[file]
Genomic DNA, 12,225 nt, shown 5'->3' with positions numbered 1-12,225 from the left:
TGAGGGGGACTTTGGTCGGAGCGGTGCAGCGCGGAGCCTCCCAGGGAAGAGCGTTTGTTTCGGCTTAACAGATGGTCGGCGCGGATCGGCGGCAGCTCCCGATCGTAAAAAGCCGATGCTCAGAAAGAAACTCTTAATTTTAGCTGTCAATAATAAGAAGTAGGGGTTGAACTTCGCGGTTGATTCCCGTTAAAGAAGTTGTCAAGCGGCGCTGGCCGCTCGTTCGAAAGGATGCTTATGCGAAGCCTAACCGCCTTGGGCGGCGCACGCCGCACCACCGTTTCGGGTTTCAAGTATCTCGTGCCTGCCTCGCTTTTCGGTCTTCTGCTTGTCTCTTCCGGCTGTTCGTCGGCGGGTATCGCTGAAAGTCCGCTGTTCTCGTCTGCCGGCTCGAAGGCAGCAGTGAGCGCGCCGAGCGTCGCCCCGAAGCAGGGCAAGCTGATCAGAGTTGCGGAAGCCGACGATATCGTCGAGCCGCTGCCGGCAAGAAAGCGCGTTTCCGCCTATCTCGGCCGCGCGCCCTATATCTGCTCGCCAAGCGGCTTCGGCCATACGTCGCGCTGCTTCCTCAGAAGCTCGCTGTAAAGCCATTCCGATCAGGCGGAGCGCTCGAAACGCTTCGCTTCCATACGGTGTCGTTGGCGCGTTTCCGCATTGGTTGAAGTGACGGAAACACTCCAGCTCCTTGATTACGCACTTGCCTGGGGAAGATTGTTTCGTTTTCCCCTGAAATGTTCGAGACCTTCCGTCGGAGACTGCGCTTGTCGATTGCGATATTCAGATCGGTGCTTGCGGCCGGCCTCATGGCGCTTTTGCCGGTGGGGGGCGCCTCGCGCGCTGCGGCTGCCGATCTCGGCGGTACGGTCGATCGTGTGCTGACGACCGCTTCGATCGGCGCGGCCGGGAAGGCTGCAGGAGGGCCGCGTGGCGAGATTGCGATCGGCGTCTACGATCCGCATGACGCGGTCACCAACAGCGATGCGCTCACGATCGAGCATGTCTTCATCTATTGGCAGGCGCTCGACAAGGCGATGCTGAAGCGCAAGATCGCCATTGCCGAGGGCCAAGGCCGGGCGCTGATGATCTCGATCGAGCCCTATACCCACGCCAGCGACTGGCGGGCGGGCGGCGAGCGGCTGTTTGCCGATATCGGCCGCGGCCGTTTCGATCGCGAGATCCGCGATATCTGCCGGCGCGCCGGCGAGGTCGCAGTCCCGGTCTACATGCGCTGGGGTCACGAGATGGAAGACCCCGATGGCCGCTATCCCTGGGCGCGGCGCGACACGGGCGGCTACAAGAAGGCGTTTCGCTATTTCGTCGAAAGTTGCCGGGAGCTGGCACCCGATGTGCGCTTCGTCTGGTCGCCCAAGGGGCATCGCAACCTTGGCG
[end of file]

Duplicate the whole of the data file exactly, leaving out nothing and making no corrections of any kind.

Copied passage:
Genomic DNA, 12,225 nt, shown 5'->3' with positions numbered 1-12,225 from the left:
TGAGGGGGACTTTGGTCGGAGCGGTGCAGCGCGGAGCCTCCCAGGGAAGAGCGTTTGTTTCGGCTTAACAGATGGTCGGCGCGGATCGGCGGCAGCTCCCGATCGTAAAAAGCCGATGCTCAGAAAGAAACTCTTAATTTTAGCTGTCAATAATAAGAAGTAGGGGTTGAACTTCGCGGTTGATTCCCGTTAAAGAAGTTGTCAAGCGGCGCTGGCCGCTCGTTCGAAAGGATGCTTATGCGAAGCCTAACCGCCTTGGGCGGCGCACGCCGCACCACCGTTTCGGGTTTCAAGTATCTCGTGCCTGCCTCGCTTTTCGGTCTTCTGCTTGTCTCTTCCGGCTGTTCGTCGGCGGGTATCGCTGAAAGTCCGCTGTTCTCGTCTGCCGGCTCGAAGGCAGCAGTGAGCGCGCCGAGCGTCGCCCCGAAGCAGGGCAAGCTGATCAGAGTTGCGGAAGCCGACGATATCGTCGAGCCGCTGCCGGCAAGAAAGCGCGTTTCCGCCTATCTCGGCCGCGCGCCCTATATCTGCTCGCCAAGCGGCTTCGGCCATACGTCGCGCTGCTTCCTCAGAAGCTCGCTGTAAAGCCATTCCGATCAGGCGGAGCGCTCGAAACGCTTCGCTTCCATACGGTGTCGTTGGCGCGTTTCCGCATTGGTTGAAGTGACGGAAACACTCCAGCTCCTTGATTACGCACTTGCCTGGGGAAGATTGTTTCGTTTTCCCCTGAAATGTTCGAGACCTTCCGTCGGAGACTGCGCTTGTCGATTGCGATATTCAGATCGGTGCTTGCGGCCGGCCTCATGGCGCTTTTGCCGGTGGGGGGCGCCTCGCGCGCTGCGGCTGCCGATCTCGGCGGTACGGTCGATCGTGTGCTGACGACCGCTTCGATCGGCGCGGCCGGGAAGGCTGCAGGAGGGCCGCGTGGCGAGATTGCGATCGGCGTCTACGATCCGCATGACGCGGTCACCAACAGCGATGCGCTCACGATCGAGCATGTCTTCATCTATTGGCAGGCGCTCGACAAGGCGATGCTGAAGCGCAAGATCGCCATTGCCGAGGGCCAAGGCCGGGCGCTGATGATCTCGATCGAGCCCTATACCCACGCCAGCGACTGGCGGGCGGGCGGCGAGCGGCTGTTTGCCGATATCGGCCGCGGCCGTTTCGATCGCGAGATCCGCGATATCTGCCGGCGCGCCGGCGAGGTCGCAGTCCCGGTCTACATGCGCTGGGGTCACGAGATGGAAGACCCCGATGGCCGCTATCCCTGGGCGCGGCGCGACACGGGCGGCTACAAGAAGGCGTTTCGCTATTTCGTCGAAAGTTGCCGGGAGCTGGCACCCGATGTGCGCTTCGTCTGGTCGCCCAAGGGGCATCGCAACCTTGGCG